Months passed until one day in 1995. Newman, still working out of his home, received a surprise call from someone who wanted to know if he would be interested in having his catalog items listed on Outdoor Adventure Online, a new website that would be carried on America Online. "The guy had already called my competitors, and they refused to do it because they didn't know what the Internet was," Newman offers. Though he had never contemplated selling on the Internet, either, Newman was open. "It was so slow business-wise," he recalls, "I thought, 'What do I have to lose?'"

A new distribution channel subsequently opened up, and Newman was introduced to the Internet's potential. Soon after, he hired his first employee and moved into an office in Hinesburg. Later that year, another fledgling Internet company called Great Outdoor Recreation Pages (GORP) approached Newman, promising him an interactive shopping cart and his own site linked to GORP in exchange for commissions on all of Adventurous Traveler's Internet sales. It was a profitable association that eventually encompassed half of his company's total sales.

When Adventurous Traveler moved to Burlington in 1997, Newman opened a retail store that sold the same products customers could find in print and online. His intent, he says, was to "franchise it out." The store lasted two years, closing down in 1999 when it became evident that franchising wouldn't work. "People's purchasing habits are changing," he offers. "Even if you live in New York City, it's easier to buy a book online than to trek down the street to get it." Also, he asserts, "We were trying to become an Internet company, and focusing on retail was not going to get us where we wanted to be."

"This is not the kind of job to have if you can't live with stress," says Newman, "because you're constantly juggling every facet of the business and making critical decisions all the time." Pictured: the administration department.

Be that as it may, his foray into operating a retail store gave him an appreciation of the economics of operating an Internet company. "When we put a book on the Internet, there's no additional cost to us. It sits in a database; we don't have to carry the inventory," he explains. "Also, there's no additional cost to have more people use our site. For every additional customer you have in a store, however, you need a corresponding increase in people working in that store."

How did someone with no business background learn to talk like a seasoned corporate executive? On-the-job training, says Newman. "I feel like I've been through about three M.B.A. programs at this point," he chuckles. The training really began, though, when Newman worked under Olsen at Peregrine Outfitters. "I learned how to treat employees well there," he says. Treating employees well, Newman delineates, means meeting your commitments to them, empowering them to figure out a way to do their jobs most efficiently, making work a fun place to be, and making sure they have a stake in the company's financial goals and objectives. Almost all of Newman's employees have option grants that allow them to purchase equity in the company at a later date.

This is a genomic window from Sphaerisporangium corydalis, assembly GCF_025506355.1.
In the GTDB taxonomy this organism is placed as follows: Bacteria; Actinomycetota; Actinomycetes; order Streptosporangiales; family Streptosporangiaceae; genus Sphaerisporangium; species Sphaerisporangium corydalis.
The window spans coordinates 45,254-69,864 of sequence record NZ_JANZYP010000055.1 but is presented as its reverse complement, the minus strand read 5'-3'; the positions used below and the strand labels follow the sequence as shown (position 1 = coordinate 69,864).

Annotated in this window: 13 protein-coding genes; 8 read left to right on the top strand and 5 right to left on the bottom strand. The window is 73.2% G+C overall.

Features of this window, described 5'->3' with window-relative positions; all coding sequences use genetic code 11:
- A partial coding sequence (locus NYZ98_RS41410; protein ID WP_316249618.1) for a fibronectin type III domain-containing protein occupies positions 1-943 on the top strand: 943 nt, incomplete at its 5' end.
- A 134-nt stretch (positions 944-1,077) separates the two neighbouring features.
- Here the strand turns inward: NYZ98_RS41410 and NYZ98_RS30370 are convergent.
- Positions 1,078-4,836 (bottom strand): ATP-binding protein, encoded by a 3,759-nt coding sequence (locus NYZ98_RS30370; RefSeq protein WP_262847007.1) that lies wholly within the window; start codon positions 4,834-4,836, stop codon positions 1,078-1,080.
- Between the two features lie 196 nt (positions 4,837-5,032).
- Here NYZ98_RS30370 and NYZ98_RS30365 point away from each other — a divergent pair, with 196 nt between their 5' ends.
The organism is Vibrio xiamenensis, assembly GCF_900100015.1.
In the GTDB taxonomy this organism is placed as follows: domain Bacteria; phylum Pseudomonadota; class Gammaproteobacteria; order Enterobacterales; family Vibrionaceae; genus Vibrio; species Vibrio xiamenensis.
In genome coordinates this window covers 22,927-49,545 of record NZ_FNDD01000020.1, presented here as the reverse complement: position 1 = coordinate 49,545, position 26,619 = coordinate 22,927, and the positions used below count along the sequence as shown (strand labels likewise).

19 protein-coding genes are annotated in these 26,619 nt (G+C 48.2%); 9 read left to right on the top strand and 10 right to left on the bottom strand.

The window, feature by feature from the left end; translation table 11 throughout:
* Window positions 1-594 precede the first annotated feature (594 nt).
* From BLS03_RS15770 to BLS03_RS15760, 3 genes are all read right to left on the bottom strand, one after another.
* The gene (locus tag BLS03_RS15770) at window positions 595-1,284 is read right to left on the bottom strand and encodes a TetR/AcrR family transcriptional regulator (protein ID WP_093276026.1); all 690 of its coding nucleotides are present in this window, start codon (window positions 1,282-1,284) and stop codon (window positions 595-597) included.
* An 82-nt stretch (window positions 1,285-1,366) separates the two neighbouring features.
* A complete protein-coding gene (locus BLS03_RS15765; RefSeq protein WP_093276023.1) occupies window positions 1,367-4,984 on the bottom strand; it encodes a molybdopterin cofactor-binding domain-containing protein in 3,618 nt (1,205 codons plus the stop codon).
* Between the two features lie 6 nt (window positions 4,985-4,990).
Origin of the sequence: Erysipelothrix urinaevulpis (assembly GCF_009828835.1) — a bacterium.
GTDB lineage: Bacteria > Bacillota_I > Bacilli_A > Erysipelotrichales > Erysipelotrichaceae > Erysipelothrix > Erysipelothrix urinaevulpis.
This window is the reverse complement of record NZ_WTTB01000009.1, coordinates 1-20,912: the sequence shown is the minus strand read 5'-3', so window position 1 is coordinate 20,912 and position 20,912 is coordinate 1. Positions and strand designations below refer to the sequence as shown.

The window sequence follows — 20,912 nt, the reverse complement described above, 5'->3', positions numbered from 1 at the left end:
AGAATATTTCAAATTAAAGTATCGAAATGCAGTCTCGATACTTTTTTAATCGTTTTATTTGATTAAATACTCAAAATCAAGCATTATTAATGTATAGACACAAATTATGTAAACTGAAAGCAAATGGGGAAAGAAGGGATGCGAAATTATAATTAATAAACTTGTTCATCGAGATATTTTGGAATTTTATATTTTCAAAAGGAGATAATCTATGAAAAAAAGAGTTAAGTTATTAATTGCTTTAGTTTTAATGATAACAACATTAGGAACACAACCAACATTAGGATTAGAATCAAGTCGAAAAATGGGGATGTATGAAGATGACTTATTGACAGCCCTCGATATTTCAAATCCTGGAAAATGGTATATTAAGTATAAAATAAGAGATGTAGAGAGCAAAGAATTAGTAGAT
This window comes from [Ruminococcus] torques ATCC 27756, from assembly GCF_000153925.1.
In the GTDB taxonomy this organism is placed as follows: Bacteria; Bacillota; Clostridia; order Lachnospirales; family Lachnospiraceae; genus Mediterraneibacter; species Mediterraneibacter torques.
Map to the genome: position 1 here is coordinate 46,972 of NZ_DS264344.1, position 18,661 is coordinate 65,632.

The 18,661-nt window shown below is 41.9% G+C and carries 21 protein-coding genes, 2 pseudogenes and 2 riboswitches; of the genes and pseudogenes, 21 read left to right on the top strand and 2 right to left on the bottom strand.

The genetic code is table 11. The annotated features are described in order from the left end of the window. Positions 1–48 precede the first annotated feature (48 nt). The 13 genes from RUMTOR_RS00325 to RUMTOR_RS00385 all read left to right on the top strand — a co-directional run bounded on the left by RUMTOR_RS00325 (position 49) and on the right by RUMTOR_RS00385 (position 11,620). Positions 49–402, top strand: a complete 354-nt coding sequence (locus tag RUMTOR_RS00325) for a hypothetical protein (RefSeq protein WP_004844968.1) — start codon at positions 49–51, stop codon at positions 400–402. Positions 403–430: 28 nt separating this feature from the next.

Not only did Newman learn how to treat staff well during his Peregrine days, he learned how to treat vendors well and how to manage cash flow. "Cash is your greatest asset, so watch it carefully," he advises. "It takes constant vigilance. Spend your pennies like they're quarters."

The uncertainties inherent in starting a business from the ground up do not appear to cause the entrepreneur too much angst; on the contrary, he says he finds stress to be a motivator. "This is not the kind of job to have if you can't live with stress," he says, "because you're constantly juggling every facet of the business and making critical decisions all the time. Friction is inevitable; problems always crop up, and you need to relish the challenges they bring about."

For Newman, who says the most exotic place he's visited is Vietnam, the next challenge is to "leverage the assets" his company's merger with Away.com brings to the table by selling trips through them. His own customer service agents should be an asset in that regard, as almost all of them are outdoor enthusiasts themselves. As for Adventurous Traveler's catalog, which contains1,500 items, Newman speculates that it will evolve to help support the website, which now boasts 10 times as many products.

Ambition is not a quality this company founder lacks. "Now we have the tools," he says, "to put together a really solid business and become the leading adventure travel company in the world." Like the passion that inspired his father's travels, Spencer Newman's thirst for adventure is taking him places he'd only read about in books.

Originally published in February 2001 Business People-Vermont